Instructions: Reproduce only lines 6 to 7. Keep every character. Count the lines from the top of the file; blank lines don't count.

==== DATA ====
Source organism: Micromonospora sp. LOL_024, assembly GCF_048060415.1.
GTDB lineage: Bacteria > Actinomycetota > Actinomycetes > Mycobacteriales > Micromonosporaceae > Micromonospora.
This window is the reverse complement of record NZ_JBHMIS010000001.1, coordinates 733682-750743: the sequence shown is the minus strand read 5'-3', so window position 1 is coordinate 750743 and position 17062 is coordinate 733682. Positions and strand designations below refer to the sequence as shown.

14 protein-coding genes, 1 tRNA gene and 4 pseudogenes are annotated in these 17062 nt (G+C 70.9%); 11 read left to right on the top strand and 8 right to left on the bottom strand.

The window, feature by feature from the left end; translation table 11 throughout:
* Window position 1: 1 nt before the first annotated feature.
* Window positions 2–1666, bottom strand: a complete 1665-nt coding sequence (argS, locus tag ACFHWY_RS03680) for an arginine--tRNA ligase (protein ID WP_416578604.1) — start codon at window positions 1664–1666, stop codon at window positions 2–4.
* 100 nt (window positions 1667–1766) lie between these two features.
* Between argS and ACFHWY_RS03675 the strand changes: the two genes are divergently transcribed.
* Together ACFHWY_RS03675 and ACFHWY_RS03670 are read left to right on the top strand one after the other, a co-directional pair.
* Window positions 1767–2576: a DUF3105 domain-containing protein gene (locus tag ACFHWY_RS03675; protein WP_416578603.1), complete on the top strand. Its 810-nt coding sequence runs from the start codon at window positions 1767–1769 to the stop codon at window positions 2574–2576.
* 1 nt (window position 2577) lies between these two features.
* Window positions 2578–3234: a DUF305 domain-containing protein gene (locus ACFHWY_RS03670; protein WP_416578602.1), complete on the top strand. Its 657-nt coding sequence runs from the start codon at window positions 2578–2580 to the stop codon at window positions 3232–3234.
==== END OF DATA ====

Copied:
* Window position 1: 1 nt before the first annotated feature.
* Window positions 2–1666, bottom strand: a complete 1665-nt coding sequence (argS, locus tag ACFHWY_RS03680) for an arginine--tRNA ligase (protein ID WP_416578604.1) — start codon at window positions 1664–1666, stop codon at window positions 2–4.